Above Image: Jean Dubuffet, ‘Les Vicissitudes’, 1977 (Source: http://www.tate.org.uk/art/work/T03679)
I handed in my MA dissertation just over two months ago – and only now do I finally feel ready to return to it to blog about some of the queries it raised with regards to ‘outsider’ art (including but not limited to ethical issues, problems facing curators and, of course, the infinitely ambiguous definition of the term). One of the main questions I found myself focusing on when I began writing, was the issue of voyeurism; who gains what from viewing the work of ‘outsider’ artists. This ‘issue’ as such became a question to which I changed my mind about somewhere around 100 times during the writing process.
“Though Outsiders expect nothing from us, not even our attention, we steal upon them like eavesdroppers.”
During the nineteenth-century, the time when the idea of art and ‘madness’ was first being explored by the Romantics, the relationship between the two was curiously idealistic. This unquestionably romantic view of madness was rarely based upon any real experience of insanity, but was rather a fantasy of madness; an idea of a wild, untameable, unbridled creativity. From this early on, we can see the beginnings of a voyeuristic interest in the work of those who were perhaps marginalised from society. Even Hans Prinzhorn’s Artistry of the Mentally Ill, published in 1922, focused more on the art of psychiatric patients as a pathological endeavour as opposed to an aesthetic one. There is, afterall, no stylistic guidelines with regards to the definition of the term ‘outsider’ art itself, meaning there is often more interest in the artist than in the work as a reason for ‘classification’ as an ‘outsider.’
Despite my initial thoughts focusing more on the possibility of potential voyeurism, I soon decisively changed my mind – I have even written a blog post on how continually worrying about the presence of voyeurism can perhaps affect the accessibility of ‘outsider’ art exhibitions for those with little to no prior knowledge of the subject.
“Why look at outsider and self-taught art, if not out of romantic nostalgia for some image of unfettered individuality and expressive freedom? Or is our fascination with this art just one more form of voyeurism?”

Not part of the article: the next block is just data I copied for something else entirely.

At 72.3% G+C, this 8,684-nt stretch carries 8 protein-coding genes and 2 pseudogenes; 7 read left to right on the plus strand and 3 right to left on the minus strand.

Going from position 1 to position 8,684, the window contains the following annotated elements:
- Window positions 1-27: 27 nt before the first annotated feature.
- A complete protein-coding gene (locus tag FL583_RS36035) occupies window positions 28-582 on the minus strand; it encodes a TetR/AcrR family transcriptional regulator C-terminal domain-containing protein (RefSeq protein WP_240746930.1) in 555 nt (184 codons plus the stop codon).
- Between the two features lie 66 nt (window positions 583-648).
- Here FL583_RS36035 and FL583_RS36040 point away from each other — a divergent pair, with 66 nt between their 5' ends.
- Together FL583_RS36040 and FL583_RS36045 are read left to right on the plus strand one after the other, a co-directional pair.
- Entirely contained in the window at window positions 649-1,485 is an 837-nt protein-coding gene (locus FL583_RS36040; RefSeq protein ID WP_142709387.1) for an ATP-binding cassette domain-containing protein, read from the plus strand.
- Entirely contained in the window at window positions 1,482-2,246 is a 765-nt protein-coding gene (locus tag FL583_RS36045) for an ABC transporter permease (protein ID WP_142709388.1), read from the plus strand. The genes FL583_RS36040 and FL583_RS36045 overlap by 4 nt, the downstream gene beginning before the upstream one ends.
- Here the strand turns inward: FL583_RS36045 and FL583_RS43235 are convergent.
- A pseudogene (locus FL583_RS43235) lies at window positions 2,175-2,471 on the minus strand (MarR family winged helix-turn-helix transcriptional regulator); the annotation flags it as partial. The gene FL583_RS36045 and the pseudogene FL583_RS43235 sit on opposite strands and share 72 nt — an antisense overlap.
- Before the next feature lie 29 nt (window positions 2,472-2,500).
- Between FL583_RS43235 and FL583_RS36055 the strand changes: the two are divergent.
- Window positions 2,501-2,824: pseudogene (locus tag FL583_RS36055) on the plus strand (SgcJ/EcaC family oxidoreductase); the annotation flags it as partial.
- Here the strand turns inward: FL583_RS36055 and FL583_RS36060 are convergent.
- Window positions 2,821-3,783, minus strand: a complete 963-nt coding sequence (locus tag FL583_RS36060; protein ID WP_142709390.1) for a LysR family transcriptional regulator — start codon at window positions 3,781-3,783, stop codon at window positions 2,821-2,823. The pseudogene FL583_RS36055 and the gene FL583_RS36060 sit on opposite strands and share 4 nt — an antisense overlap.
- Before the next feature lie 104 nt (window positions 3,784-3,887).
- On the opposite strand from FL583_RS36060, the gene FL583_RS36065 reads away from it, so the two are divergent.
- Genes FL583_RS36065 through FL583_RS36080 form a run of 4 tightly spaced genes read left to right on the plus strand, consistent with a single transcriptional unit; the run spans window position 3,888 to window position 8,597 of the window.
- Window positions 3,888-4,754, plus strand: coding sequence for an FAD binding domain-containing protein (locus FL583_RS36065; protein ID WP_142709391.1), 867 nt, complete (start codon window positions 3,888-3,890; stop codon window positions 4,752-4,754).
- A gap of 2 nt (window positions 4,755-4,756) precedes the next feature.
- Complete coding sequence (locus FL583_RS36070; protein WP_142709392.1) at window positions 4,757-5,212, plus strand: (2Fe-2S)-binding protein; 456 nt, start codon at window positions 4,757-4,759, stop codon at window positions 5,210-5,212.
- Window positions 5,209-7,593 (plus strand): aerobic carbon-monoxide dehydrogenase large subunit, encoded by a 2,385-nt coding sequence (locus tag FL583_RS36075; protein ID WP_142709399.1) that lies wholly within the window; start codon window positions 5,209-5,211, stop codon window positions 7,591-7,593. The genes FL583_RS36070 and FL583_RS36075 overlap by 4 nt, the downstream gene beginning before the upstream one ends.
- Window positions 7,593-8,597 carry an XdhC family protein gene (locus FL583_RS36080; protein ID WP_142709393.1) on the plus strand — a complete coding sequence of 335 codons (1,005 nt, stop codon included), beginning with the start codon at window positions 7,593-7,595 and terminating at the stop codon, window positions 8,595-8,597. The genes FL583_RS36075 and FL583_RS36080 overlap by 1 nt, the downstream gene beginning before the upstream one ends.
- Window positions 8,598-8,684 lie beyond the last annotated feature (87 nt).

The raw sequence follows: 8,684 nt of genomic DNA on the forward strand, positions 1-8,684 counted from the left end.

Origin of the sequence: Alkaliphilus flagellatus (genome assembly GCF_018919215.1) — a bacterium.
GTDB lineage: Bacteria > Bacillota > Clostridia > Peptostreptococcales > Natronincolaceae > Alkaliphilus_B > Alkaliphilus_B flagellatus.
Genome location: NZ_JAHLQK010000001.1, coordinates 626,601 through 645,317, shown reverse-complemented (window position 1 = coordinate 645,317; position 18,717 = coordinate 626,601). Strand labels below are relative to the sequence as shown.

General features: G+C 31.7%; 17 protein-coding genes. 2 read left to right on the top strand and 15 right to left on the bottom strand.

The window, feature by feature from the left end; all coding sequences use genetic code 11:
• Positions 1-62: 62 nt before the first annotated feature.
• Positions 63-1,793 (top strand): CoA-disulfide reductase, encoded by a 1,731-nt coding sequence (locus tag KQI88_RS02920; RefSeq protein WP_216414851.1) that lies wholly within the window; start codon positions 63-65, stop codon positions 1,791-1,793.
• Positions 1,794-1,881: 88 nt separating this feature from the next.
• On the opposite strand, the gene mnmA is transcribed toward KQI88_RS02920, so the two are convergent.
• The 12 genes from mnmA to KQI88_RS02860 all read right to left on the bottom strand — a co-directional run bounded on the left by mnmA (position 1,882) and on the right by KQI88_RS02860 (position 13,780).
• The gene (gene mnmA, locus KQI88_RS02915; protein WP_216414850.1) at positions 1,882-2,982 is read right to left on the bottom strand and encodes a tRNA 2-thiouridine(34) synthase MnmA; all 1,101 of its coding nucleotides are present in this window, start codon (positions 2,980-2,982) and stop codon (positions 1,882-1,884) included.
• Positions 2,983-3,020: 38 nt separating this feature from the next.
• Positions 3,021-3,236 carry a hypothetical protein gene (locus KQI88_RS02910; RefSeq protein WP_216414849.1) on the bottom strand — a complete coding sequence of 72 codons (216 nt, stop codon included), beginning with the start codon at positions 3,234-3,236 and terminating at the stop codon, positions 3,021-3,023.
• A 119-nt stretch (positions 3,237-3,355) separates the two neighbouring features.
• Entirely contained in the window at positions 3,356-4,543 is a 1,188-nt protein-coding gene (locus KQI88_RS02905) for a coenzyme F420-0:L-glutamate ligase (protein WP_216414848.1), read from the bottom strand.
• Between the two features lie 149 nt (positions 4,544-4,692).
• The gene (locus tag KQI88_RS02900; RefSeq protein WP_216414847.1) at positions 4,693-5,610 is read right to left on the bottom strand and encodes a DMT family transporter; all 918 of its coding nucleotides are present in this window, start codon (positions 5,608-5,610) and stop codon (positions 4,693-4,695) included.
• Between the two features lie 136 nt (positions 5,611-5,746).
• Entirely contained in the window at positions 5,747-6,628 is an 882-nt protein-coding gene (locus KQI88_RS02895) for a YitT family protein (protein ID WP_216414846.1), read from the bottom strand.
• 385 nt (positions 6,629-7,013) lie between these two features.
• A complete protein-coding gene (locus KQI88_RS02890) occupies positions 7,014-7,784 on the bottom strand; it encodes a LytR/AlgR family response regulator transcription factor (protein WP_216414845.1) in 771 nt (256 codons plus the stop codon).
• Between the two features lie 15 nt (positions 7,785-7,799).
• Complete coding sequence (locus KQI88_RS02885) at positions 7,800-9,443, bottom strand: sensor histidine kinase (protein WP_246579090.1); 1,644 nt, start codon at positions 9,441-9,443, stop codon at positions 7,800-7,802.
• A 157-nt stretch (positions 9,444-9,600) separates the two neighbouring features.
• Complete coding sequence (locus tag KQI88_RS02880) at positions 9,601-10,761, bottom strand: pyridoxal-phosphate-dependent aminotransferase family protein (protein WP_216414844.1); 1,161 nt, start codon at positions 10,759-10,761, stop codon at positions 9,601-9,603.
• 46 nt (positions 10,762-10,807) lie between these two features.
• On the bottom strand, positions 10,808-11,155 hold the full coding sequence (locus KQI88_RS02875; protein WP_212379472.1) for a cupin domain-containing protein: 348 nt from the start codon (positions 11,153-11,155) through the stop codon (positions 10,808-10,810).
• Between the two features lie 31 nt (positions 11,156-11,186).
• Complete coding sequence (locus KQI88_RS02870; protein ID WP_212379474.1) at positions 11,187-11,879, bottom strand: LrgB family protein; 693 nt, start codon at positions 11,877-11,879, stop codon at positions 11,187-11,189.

Just yesterday, conincidentally enough, I came across this article, in which Ian Patel asks who exactly benefits from ‘outsider’ art. The article, similarly to my initial thoughts about ‘outsider’ art exibitions being steeped in potential voyeurism, suggests that there are “many ethical questions surrounding the public display of art produced by what might be termed ‘vulnerable adult’ constituencies.” Patel continues, saying that “such exhibitions tend to go unquestioned as a positive force for both participating artists and the viewing public,” and that “participating artists are assumed to benefit from artistic recognition.”
The article goes on to suggest that there are perhaps deeper ethical questions to consider with regards to the “public consumption” of marginal art. Patel considers The Koestler Trust – whose work he claims at first glance could appear as a “voyeuristic thirst for productions rooted in human degradation, infamy and shame.”
Although the article does move on to talk more about how marginal art exhibitions can act as a “powerful advocacy tool,” I was interested in how voyeurism is often a recurring theme with regards to the subject of ‘outsider art.’
Voyeurism, in my opinion, is a very dangerous word when considering what people get out of ‘outsider’ art. I can’t speak for everyone – but I can tell you what I get out of it. I studied History of Art at undergraduate level and two months ago, I completed an MA in Art History and Museum Curating. I think somewhere along the way, I got dissillusioned with the ‘mainstream’ art world (contemporary in particular). I have always believed that creativity is not something you can learn – going to art school isn’t going to teach you how to be creative, or imaginative. I also think it is not something that should work like a production mill for monetary gain. I think it is something innate, something that makes us human. I do, however, believe that everyone has the capacity for creativity. Art should be for everyone, not just those with an Art History degree, or a Fine Art degree for that matter, and ‘outsider’ art helps me to appreciate this. For me, there’s nothing like being blown away by a work of art created by someone with no formal training – someone who has produced a piece based on a feeling or raw creative intuition; something that can’t be put into words. Something that is a reflection of humanity and a portrayal of these feelings which make us human, rather than a creation made for commercial interest or capital.
For me (and Patel also notes this too), public exhibitions are often not the “end-goal” of community art programmes. It is the therapeutic effect of creating and producing that should be celebrated – the final exhibition is just a space to share this. Increasing inclusivity within the art world is a whole huge leap towards a more generally inclusive society, and shunting this merging of the ‘inside’ and ‘outside’ (whoever gets to decide these terms) by using the term ‘voyeurism’ will only delay the process.
 V. Willing, ‘Out of Order’, in In Another World: Outsider Art from Europe and America Exhibition Catalogue, 1987.
 Lyle Rexer, How to Look at Outsider Art, 2005.
Response to article ‘Outside Looking In’ by Ian Patel, published at www.artsprofessional.co.uk